Marin County

Blessed with a mild climate and a wealth of natural beauty, Marin has long been one of California’s most desirable locations. Once you throw in some of the finest schools in the state, a rich cultural life, and a landscape tailor made for outdoor pursuits, it’s hard to imagine living anywhere else.

Whether it’s the stately homes of Belvedere, the local charm of Bolinas, or the picturesque waterfront of Sausalito, Marin has something for everyone.
Connected to San Francisco by the Golden Gate Bridge, Marin is a lovely place to call home. Many people find that this is the ideal compromise.

Only a short drive from a world-class city, residents of Marin enjoy the benefits of more intimate communities.
These benefits include local farmers markets, theater, as well as myriad outdoor pursuits.

Even more amazing, each piece of Marin has it’s own local flavor. Whether its a secluded cottage in West Marin, or a ranch-style home in San Rafael, a vibrant city in its own right, we have the knowledge to meet your needs. Let us help you find your piece of Marin.

Read more about Mount Tamalpais

Rising from Muir woods, Mount Tamalpais is the most prominent natural feature of Marin County. Most residents consider it both an icon and a familiar friend. Though small in absolute terms, this mountain is part of the essence of Marin. The mountain is a natural wonder of hills, lakes, waterfalls and streams. Equestrians, hikers and bikers all enjoy the splendor of the hill. Mountain biking was born on Mt. Tam. There are camping and picnic facilities. Virgin redwood forests grow at the foot of the mountain near the sea. Visitors to the top of Mount Tam are rewarded with striking views in all directions. Over 100 miles of trails and undeveloped roads offer endless possibilities for recreation, including mountain biking and hiking. Indeed, this mountain is both the birthplace of mountain biking and the oldest cross-country trail race in the country, the Dipsea Race, which is named for one of the most popular trails. The race begins in the town of Mill Valley and descends 7.1 miles of trails and stairs to Stinson beach on the Pacific Ocean A combination of accessibility and breathtaking scenery have made the mountain a popular place for weddings. A local group, the Mountain Play Association, also puts on an annual musical in a picturesque stone amphitheater atop the mountain. Guided interpretive hikes are available, as well as guides for astronomy nights.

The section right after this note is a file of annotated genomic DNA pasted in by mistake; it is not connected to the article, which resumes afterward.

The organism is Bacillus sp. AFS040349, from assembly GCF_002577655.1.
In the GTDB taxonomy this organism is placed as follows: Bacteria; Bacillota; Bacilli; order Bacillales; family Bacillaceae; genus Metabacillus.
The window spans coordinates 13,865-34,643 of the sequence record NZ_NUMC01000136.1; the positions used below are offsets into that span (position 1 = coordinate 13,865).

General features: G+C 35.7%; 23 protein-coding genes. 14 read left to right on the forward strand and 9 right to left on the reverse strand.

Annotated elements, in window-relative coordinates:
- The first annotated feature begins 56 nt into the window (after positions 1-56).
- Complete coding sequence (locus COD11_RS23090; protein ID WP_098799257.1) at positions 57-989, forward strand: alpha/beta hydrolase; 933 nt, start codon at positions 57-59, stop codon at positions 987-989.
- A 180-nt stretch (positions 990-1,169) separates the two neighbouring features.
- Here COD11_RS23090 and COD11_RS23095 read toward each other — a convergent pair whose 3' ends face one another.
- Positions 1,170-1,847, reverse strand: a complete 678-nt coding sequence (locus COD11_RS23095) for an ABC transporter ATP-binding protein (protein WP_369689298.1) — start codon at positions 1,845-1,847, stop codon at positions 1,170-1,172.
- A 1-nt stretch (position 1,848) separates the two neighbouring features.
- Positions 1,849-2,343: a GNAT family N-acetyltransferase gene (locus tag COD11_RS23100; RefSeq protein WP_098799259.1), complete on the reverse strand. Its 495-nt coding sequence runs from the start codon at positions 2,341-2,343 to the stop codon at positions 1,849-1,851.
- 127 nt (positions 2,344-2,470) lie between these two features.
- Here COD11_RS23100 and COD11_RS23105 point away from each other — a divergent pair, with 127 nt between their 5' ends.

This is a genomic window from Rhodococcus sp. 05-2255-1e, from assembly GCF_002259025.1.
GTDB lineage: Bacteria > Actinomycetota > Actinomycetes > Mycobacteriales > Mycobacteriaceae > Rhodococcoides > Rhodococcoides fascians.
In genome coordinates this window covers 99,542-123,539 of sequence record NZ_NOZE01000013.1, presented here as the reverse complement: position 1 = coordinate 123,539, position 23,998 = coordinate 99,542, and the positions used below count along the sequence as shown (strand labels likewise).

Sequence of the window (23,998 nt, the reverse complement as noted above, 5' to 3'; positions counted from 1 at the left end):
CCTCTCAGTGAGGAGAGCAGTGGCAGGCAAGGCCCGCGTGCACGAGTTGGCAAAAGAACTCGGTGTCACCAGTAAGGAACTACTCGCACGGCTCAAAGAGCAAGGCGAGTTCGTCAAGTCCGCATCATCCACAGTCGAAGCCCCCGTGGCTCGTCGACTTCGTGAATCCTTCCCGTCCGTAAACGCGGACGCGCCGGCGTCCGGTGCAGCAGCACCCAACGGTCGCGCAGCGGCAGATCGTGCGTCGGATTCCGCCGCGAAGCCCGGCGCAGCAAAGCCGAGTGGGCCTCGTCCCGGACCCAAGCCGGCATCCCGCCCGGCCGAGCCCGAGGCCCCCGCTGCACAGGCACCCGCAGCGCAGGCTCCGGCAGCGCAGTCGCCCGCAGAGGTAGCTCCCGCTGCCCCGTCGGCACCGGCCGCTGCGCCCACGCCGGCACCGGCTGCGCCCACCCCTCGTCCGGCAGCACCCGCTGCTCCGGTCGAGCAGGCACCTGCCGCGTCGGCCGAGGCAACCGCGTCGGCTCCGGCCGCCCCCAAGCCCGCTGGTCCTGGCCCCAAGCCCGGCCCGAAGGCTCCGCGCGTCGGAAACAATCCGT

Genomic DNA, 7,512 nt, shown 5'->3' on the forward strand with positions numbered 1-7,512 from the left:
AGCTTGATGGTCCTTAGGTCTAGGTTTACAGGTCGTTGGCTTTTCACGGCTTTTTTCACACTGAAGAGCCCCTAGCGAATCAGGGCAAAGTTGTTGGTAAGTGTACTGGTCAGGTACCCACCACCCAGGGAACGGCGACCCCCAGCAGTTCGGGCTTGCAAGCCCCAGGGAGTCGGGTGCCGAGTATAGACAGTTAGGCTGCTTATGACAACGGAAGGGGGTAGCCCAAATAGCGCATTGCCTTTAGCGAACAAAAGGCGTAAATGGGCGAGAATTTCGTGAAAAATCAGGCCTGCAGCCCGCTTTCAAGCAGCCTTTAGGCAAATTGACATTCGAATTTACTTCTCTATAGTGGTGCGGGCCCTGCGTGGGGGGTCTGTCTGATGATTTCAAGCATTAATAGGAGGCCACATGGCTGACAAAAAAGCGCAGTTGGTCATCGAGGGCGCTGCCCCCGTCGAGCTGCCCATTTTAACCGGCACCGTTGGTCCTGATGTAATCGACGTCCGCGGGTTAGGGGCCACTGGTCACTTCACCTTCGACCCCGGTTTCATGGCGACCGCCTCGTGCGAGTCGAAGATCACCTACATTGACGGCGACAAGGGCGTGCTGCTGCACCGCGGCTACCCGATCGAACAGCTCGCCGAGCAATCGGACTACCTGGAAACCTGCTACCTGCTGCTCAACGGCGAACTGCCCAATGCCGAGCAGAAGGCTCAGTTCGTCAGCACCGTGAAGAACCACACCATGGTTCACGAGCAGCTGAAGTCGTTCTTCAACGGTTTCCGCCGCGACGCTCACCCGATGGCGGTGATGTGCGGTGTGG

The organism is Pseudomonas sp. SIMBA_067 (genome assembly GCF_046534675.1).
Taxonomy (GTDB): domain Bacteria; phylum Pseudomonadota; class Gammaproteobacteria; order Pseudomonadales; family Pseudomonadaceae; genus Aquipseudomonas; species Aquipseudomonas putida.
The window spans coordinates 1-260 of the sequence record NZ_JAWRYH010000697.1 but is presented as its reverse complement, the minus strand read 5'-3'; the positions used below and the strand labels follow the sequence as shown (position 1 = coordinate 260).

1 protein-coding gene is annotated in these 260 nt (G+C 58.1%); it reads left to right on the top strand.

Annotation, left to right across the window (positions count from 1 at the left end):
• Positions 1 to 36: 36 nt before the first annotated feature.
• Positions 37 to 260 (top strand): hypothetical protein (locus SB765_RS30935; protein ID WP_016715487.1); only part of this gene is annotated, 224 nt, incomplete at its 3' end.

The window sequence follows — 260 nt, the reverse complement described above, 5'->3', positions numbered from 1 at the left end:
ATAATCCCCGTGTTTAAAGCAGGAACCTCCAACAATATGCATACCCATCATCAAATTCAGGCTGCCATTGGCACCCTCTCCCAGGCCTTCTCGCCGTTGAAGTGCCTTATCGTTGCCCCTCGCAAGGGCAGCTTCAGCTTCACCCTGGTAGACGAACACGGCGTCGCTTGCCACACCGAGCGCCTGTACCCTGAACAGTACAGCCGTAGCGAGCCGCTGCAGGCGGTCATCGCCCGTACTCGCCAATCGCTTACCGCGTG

This 5,000 seat amphitheater is worth taking the time to explore. Here, 2,000 feet above sea level, are incredible views of the Richardson and San Francisco Bays, Angel Island, Alcatraz Island, the Oakland Bay Bridge, the Berkeley Hills, and Mt. Diablo beyond. The entire area was donated by William Kent in 1915 and named for Sidney B. Cushing, president of the Mt. Tamalpais and Muir Woods Railway. In the 1930s, the Civilian Conservation Corps built the seats out of serpentine brought down from the West Peak. Since 1913, visitors have enjoyed the annual Mountain Play and other dramatic productions, religious services, concerts, weddings, and picnics in the theater.